Lenin on economic crisis measures and "the next step forward"

World War One, like the Covid-19 pandemic, pushed capitalist governments into "socialistic" measures of public control of economic life.

World War Two would do so even more. And by then governments in Britain and the USA, having to deal with stronger labour movements and sorely remembering the revolutionary tumults at the end of and after World War One, conceded a stronger "social" element and more liberties in their state control of economic life.

No coalition government!

The Guardian reports discussions among “senior Conservatives” about a national unity government or some other form of cross-party political collaboration during the Covid-19 crisis.

It suggests there is widespread sympathy for this idea at the top of the Labour Party. Socialists should argue and rally the labour movement against it. Taking responsibility for the Tories’ policies is the opposite of what we need.

Covid-19 and socialist organising: update 2 April 2020

Expanded write-up from the introduction to our regular Thursday "Covid-19 and socialist organising" Zoom meeting of 2 April 2020.

In the Thursday 8pm "clapping for the NHS" on 2 April 2020, many people chanted "Test! Test! Test! PPE!"

Health workers are pressing the government on its failure to meet its promises to expand testing hugely, to make PPE [Personal Protective Equipment] available to all, and to agree adequate PPE guidelines for health workers.

Students launch rent strikes

Universities have been among the worst offending employers of the crisis so far.

Sussex University has effectively sacked all staff on temporary contracts. King's College London, despite an easy "do what you can, don't worry" attitude to its academic staff, has sacked cleaner and UVW activist Percy Yunganina for missing a hearing that he didn’t attend due to government social distancing guidelines.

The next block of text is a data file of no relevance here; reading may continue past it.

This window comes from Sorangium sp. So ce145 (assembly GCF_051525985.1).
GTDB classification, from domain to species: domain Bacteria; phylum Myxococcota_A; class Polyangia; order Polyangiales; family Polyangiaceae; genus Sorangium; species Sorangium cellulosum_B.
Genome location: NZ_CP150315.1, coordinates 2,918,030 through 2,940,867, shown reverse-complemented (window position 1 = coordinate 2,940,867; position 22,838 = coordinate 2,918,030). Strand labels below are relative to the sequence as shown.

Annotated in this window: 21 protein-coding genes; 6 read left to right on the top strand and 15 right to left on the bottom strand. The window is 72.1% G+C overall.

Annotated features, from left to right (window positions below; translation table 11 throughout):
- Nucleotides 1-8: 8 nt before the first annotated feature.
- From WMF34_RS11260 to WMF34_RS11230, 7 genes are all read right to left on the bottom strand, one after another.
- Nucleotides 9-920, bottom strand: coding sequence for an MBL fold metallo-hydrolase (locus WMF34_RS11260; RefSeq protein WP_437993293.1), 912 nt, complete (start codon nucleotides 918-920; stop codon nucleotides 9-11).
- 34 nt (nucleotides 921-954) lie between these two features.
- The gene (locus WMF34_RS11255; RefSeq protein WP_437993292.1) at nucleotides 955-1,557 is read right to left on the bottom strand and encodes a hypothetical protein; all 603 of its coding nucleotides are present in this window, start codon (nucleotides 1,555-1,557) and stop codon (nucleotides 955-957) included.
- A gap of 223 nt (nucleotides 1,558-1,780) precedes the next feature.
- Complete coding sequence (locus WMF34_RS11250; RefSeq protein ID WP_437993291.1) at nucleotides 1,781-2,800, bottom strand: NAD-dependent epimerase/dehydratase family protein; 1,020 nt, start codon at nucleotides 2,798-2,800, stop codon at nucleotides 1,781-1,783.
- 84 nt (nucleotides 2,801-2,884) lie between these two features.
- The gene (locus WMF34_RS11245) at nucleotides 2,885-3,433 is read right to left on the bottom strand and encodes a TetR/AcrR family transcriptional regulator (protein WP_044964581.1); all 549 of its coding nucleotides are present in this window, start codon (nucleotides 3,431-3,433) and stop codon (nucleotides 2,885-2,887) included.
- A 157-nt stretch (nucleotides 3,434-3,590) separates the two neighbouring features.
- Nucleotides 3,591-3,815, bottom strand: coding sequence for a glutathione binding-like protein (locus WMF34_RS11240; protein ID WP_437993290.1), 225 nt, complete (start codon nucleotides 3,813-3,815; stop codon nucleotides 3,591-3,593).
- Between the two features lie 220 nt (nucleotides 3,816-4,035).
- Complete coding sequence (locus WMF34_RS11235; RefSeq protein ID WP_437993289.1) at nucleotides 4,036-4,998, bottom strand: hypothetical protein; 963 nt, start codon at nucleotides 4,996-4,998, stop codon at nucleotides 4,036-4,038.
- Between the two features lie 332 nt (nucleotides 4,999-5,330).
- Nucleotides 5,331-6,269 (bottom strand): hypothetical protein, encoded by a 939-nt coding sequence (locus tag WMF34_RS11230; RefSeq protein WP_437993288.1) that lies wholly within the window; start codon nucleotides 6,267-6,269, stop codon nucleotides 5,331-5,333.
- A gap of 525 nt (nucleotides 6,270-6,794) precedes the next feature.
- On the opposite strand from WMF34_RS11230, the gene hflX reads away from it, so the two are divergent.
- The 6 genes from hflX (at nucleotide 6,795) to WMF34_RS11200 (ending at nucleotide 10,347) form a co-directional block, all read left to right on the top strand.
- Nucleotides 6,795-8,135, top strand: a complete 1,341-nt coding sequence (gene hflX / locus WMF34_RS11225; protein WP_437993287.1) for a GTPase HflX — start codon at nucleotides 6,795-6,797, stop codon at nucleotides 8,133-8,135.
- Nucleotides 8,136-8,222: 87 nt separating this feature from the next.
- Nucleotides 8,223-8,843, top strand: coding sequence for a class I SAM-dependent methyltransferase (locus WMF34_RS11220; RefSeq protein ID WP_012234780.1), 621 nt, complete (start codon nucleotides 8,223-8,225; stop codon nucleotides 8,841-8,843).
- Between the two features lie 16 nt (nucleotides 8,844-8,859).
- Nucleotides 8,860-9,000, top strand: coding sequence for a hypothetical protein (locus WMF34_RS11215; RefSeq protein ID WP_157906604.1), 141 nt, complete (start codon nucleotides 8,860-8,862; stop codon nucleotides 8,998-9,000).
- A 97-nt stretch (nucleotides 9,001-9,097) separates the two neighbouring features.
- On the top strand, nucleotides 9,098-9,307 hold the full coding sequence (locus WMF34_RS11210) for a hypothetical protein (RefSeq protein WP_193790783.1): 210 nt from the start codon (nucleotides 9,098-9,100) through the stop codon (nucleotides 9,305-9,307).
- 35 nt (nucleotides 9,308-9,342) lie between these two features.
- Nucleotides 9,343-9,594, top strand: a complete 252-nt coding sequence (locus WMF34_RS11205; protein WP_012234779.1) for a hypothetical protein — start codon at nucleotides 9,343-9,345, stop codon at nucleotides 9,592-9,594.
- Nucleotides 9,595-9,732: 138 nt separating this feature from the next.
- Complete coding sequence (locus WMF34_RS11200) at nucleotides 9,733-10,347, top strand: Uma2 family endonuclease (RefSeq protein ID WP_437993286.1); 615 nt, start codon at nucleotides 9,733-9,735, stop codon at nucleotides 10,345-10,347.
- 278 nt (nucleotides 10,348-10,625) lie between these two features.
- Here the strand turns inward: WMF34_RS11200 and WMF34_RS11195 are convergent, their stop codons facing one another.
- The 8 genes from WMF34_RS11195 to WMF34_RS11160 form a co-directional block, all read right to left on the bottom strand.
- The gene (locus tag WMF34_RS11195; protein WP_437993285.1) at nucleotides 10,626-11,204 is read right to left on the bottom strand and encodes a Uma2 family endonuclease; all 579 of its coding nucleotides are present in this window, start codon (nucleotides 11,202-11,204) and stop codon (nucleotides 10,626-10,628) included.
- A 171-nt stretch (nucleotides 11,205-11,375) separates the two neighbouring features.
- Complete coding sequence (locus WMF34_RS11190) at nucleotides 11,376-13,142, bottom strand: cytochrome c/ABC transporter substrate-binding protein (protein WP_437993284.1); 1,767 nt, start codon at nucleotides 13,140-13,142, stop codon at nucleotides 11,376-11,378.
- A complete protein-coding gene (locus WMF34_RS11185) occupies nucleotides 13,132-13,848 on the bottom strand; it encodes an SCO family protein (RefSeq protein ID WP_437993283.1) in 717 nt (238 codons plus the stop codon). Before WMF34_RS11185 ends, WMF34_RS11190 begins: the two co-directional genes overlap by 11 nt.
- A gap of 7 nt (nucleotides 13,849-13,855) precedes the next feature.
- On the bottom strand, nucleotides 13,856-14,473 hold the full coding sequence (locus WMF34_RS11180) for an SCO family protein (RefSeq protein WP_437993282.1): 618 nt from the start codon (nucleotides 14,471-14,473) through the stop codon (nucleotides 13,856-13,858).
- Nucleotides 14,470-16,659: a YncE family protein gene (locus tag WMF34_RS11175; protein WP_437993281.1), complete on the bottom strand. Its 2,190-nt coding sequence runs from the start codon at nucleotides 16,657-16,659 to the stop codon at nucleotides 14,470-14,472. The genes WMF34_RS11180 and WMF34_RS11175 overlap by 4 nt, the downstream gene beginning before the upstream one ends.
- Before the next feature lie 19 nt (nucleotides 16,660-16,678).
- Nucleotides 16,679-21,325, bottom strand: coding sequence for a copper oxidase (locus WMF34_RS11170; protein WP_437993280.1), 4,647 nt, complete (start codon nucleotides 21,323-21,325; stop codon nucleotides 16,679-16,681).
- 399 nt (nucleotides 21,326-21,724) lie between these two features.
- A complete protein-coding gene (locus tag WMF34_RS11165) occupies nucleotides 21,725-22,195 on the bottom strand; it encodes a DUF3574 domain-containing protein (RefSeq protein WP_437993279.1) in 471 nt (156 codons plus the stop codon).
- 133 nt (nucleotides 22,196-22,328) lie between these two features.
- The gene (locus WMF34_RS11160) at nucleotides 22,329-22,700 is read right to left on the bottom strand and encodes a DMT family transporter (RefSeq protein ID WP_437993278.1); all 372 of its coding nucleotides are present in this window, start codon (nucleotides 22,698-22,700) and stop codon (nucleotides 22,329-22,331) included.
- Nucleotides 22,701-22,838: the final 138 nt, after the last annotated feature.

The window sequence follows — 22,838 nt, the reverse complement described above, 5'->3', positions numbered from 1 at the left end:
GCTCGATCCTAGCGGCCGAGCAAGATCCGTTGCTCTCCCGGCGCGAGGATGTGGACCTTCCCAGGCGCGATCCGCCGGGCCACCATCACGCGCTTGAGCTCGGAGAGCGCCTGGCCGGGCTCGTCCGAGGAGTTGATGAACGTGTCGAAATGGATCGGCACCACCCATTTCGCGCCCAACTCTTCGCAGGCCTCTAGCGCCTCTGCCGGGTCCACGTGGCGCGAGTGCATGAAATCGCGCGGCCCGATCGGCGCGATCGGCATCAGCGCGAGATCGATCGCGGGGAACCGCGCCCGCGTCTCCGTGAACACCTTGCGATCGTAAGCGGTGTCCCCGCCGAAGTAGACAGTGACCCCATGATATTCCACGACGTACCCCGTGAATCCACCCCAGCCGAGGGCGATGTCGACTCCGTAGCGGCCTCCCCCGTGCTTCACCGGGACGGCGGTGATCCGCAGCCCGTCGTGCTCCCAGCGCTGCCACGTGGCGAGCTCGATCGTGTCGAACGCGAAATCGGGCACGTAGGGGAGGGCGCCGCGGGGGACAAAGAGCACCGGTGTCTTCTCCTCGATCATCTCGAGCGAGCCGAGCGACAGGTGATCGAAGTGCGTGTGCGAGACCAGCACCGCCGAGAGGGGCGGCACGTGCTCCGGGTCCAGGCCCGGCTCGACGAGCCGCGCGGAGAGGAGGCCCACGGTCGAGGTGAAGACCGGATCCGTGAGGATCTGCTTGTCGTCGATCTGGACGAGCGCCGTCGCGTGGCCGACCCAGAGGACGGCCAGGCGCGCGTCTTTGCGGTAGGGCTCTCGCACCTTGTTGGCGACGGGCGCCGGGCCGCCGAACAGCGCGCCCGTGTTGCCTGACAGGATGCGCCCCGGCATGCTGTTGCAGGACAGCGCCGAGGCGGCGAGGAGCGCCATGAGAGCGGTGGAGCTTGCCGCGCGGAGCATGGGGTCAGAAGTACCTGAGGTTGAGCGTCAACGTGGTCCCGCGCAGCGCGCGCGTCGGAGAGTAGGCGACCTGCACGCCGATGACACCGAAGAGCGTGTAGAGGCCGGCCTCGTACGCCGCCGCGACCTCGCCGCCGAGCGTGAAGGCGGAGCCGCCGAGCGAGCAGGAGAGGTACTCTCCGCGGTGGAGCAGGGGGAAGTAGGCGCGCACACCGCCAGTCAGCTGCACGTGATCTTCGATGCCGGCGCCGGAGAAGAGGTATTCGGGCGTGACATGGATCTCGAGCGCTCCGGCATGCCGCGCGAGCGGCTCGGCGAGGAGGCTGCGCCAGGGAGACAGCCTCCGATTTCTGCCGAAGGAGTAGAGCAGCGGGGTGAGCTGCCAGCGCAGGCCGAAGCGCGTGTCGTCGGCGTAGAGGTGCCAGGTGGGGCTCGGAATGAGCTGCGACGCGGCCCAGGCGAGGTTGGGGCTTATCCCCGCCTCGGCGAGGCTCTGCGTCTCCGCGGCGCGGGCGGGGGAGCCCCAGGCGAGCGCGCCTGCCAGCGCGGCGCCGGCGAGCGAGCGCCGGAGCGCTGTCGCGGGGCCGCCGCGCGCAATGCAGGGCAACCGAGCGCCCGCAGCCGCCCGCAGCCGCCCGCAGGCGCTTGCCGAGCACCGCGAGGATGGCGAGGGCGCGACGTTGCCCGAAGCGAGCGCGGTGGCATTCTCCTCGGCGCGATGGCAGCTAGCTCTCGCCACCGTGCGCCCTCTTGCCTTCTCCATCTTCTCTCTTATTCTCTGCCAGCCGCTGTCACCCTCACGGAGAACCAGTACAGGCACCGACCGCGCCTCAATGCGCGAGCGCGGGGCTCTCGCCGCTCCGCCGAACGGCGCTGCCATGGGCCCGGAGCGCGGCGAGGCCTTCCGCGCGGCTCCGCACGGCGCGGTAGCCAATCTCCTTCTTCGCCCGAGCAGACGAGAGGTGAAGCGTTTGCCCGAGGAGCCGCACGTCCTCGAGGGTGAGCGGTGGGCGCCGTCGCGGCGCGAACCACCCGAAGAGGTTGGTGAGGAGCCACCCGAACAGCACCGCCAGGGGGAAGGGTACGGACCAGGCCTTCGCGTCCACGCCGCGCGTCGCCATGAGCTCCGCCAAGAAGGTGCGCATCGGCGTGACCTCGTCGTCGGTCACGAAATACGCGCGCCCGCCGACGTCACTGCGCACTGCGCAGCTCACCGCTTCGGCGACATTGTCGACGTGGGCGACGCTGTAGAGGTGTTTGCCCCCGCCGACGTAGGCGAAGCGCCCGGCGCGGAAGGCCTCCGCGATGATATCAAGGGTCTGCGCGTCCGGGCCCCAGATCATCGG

Covid-19: fight for workers' control

1. Requisition (in other words, take into emergency public ownership)
• private hospitals, as Ireland and Spain have done
• the pharmaceutical and medical-supplies industries, so that production can be ramped up in a coordinated way to meet the crisis
• high finance, so that the epidemic is not compounded by a snowballing economic slump resulting from an implosion of credit
• and other sectors where coordinated mobilisation is necessary.

Italy: where did the 37 billion euros go?

As the coronavirus tightens its deadly grip across the country, Italy's media has documented on a daily basis the wretched state of the country's public health system - the shortage of beds, of medical and paramedical personnel, of ventilators, of laboratories, of tampons - of everything!

The high rate of death before arriving in intensive care is a reflection of this state of affairs - like the chance discovery in Bergamo of 1800 seriously ill people at home utterly beyond the radius of any personal or institutional detection.

Mutual aid and politics

Our Labour Branch got its (left wing) council candidate and our Campaigns Committee to set up a Facebook group for people in our neighbourhood who were interested in a mutual aid group.

This group now has 600 members on Facebook. We have divided the ward into its polling station areas and set up a WhatsApp group for each one. The co-ordinators of those groups and the leading people in our Branch Labour Party are in a central “co-ordinators’ chat”.

The politics of "war"

Since 12 March, so for two and a half weeks now as we write on 30 March, the number of Covid-19 cases and deaths has been increasing exponentially both worldwide and in the UK.

Worldwide the numbers of cases and deaths are both doubling about every week. In the UK, the number of cases is doubling about every three and a half days, the number of deaths about every three days.

"Our union is an essential service": statement from members of RMT

The following statement has been put out by members of rail union RMT

During the Covid-19 crisis, workers need strong unions more than ever. Many employers are placing workers in danger, with unsafe working practices and refusing to pay wages to people who stay away from work under government guidance. Workforces need collective action, workers need reps, reps need union support.